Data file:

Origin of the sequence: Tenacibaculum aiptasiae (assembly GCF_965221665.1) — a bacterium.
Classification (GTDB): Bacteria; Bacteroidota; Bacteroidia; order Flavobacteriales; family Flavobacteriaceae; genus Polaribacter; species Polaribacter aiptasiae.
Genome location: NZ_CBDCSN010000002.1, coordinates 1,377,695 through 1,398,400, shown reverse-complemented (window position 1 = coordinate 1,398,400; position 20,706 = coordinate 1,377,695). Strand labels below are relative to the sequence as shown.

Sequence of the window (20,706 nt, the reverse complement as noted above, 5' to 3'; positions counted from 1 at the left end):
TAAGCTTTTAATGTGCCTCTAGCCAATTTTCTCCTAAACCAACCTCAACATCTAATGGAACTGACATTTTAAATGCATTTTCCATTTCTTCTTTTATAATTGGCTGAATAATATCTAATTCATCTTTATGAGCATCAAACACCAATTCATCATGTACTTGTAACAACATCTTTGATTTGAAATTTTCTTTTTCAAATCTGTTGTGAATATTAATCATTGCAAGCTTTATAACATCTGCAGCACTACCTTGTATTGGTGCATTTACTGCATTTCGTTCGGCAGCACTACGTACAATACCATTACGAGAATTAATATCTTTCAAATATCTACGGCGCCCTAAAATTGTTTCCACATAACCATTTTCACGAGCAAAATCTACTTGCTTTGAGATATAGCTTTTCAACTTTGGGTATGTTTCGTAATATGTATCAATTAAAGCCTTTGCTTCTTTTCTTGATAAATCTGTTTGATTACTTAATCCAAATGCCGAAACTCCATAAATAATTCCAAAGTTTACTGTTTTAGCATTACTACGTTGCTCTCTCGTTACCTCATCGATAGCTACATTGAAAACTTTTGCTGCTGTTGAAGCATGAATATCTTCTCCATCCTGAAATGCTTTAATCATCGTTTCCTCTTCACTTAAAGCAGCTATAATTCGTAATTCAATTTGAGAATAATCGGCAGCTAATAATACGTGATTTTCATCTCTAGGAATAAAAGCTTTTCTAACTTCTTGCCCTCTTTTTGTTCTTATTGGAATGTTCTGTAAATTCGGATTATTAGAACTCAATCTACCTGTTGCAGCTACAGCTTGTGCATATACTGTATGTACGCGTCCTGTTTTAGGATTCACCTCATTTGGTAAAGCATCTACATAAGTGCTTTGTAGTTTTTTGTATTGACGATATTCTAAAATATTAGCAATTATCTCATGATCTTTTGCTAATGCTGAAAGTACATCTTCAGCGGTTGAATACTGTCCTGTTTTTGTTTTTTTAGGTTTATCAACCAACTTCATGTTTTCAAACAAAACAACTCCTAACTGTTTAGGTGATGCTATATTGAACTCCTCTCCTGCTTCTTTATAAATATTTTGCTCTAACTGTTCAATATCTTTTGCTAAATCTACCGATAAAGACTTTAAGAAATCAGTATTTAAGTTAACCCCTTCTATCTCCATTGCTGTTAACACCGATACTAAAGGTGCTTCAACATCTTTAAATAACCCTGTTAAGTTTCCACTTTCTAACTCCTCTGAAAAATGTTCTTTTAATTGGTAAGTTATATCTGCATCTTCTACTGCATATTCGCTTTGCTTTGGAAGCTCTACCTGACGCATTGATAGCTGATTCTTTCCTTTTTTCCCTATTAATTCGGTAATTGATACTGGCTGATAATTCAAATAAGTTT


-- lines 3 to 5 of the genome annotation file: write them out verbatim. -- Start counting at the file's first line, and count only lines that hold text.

Genome location: NZ_CBDCSN010000002.1, coordinates 1,377,695 through 1,398,400, shown reverse-complemented (window position 1 = coordinate 1,398,400; position 20,706 = coordinate 1,377,695). Strand labels below are relative to the sequence as shown.

Sequence of the window (20,706 nt, the reverse complement as noted above, 5' to 3'; positions counted from 1 at the left end):
TAAGCTTTTAATGTGCCTCTAGCCAATTTTCTCCTAAACCAACCTCAACATCTAATGGAACTGACATTTTAAATGCATTTTCCATTTCTTCTTTTATAATTGGCTGAATAATATCTAATTCATCTTTATGAGCATCAAACACCAATTCATCATGTACTTGTAACAACATCTTTGATTTGAAATTTTCTTTTTCAAATCTGTTGTGAATATTAATCATTGCAAGCTTTATAACATCTGCAGCACTACCTTGTATTGGTGCATTTACTGCATTTCGTTCGGCAGCACTACGTACAATACCATTACGAGAATTAATATCTTTCAAATATCTACGGCGCCCTAAAATTGTTTCCACATAACCATTTTCACGAGCAAAATCTACTTGCTTTGAGATATAGCTTTTCAACTTTGGGTATGTTTCGTAATATGTATCAATTAAAGCCTTTGCTTCTTTTCTTGATAAATCTGTTTGATTACTTAATCCAAATGCCGAAACTCCATAAATAATTCCAAAGTTTACTGTTTTAGCATTACTACGTTGCTCTCTCGTTACCTCATCGATAGCTACATTGAAAACTTTTGCTGCTGTTGAAGCATGAATATCTTCTCCATCCTGAAATGCTTTAATCATCGTTTCCTCTTCACTTAAAGCAGCTATAATTCGTAATTCAATTTGAGAATAATCGGCAGCTAATAATACGTGATTTTCATCTCTAGGAATAAAAGCTTTTCTAACTTCTTGCCCTCTTTTTGTTCTTATTGGAATGTTCTGTAAATTCGGATTATTAGAACTCAATCTACCTGTTGCAGCTACAGCTTGTGCATATACTGTATGTACGCGTCCTGTTTTAGGATTCACCTCATTTGGTAAAGCATCTACATAAGTGCTTTGTAGTTTTTTGTATTGACGATATTCTAAAATATTAGCAATTATCTCATGATCTTTTGCTAATGCTGAAAGTACATCTTCAGCGGTTGAATACTGTCCTGTTTTTGTTTTTTTAGGTTTATCAACCAACTTCATGTTTTCAAACAAAACAACTCCTAACTGTTTAGGTGATGCTATATTGAACTCCTCTCCTGCTTCTTTATAAATATTTTGCTCTAACTGTTCAATATCTTTTGCTAAATCTACCGATAAAGACTTTAAGAAATCAGTATTTAAGTTAACCCCTTCTATCTCCATTGCTGTTAACACCGATACTAAAGGTGCTTCAACATCTTTAAATAACCCTGTTAAGTTTCCACTTTCTAACTCCTCTGAAAAATGTTCTTTTAATTGGTAAGTTATATCTGCATCTTCTACTGCATATTCGCTTTGCTTTGGAAGCTCTACCTGACGCATTGATAGCTGATTCTTTCCTTTTTTCCCTATTAATTCGGTAATTGATACTGGCTGATAATTCAAATAAGTTT